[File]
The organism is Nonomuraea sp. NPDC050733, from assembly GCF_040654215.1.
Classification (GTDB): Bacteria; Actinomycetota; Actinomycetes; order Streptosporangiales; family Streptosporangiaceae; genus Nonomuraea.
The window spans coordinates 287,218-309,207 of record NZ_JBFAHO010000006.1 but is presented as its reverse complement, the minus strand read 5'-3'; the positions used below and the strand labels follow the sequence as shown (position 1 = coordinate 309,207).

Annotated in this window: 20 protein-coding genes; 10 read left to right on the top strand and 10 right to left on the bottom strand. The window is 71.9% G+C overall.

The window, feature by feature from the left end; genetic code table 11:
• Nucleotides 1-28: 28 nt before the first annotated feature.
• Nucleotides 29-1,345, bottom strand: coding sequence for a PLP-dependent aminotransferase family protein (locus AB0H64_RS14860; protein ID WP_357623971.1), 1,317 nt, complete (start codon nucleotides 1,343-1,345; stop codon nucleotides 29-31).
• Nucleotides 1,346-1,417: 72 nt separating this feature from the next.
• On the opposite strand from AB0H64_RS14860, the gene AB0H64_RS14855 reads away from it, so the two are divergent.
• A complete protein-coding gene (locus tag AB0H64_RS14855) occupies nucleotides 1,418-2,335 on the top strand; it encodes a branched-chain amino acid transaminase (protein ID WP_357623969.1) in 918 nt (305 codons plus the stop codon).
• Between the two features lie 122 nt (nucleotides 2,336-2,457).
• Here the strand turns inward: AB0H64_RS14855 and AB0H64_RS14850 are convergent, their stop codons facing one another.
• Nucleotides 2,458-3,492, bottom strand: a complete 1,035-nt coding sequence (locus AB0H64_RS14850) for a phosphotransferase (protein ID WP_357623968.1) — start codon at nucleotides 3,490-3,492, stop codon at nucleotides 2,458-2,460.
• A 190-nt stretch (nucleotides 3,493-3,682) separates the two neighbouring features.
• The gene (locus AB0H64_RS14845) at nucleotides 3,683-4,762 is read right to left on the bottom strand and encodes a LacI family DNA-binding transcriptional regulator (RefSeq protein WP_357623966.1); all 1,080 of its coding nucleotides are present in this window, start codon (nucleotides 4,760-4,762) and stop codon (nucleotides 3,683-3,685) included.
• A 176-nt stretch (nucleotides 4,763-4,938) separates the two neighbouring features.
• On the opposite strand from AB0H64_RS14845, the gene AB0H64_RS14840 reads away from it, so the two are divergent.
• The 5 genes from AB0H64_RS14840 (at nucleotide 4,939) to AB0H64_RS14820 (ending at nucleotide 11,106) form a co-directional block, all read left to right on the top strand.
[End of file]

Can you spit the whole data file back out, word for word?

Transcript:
The organism is Nonomuraea sp. NPDC050733, from assembly GCF_040654215.1.
Classification (GTDB): Bacteria; Actinomycetota; Actinomycetes; order Streptosporangiales; family Streptosporangiaceae; genus Nonomuraea.
The window spans coordinates 287,218-309,207 of record NZ_JBFAHO010000006.1 but is presented as its reverse complement, the minus strand read 5'-3'; the positions used below and the strand labels follow the sequence as shown (position 1 = coordinate 309,207).

Annotated in this window: 20 protein-coding genes; 10 read left to right on the top strand and 10 right to left on the bottom strand. The window is 71.9% G+C overall.

The window, feature by feature from the left end; genetic code table 11:
• Nucleotides 1-28: 28 nt before the first annotated feature.
• Nucleotides 29-1,345, bottom strand: coding sequence for a PLP-dependent aminotransferase family protein (locus AB0H64_RS14860; protein ID WP_357623971.1), 1,317 nt, complete (start codon nucleotides 1,343-1,345; stop codon nucleotides 29-31).
• Nucleotides 1,346-1,417: 72 nt separating this feature from the next.
• On the opposite strand from AB0H64_RS14860, the gene AB0H64_RS14855 reads away from it, so the two are divergent.
• A complete protein-coding gene (locus tag AB0H64_RS14855) occupies nucleotides 1,418-2,335 on the top strand; it encodes a branched-chain amino acid transaminase (protein ID WP_357623969.1) in 918 nt (305 codons plus the stop codon).
• Between the two features lie 122 nt (nucleotides 2,336-2,457).
• Here the strand turns inward: AB0H64_RS14855 and AB0H64_RS14850 are convergent, their stop codons facing one another.
• Nucleotides 2,458-3,492, bottom strand: a complete 1,035-nt coding sequence (locus AB0H64_RS14850) for a phosphotransferase (protein ID WP_357623968.1) — start codon at nucleotides 3,490-3,492, stop codon at nucleotides 2,458-2,460.
• A 190-nt stretch (nucleotides 3,493-3,682) separates the two neighbouring features.
• The gene (locus AB0H64_RS14845) at nucleotides 3,683-4,762 is read right to left on the bottom strand and encodes a LacI family DNA-binding transcriptional regulator (RefSeq protein WP_357623966.1); all 1,080 of its coding nucleotides are present in this window, start codon (nucleotides 4,760-4,762) and stop codon (nucleotides 3,683-3,685) included.
• A 176-nt stretch (nucleotides 4,763-4,938) separates the two neighbouring features.
• On the opposite strand from AB0H64_RS14845, the gene AB0H64_RS14840 reads away from it, so the two are divergent.
• The 5 genes from AB0H64_RS14840 (at nucleotide 4,939) to AB0H64_RS14820 (ending at nucleotide 11,106) form a co-directional block, all read left to right on the top strand.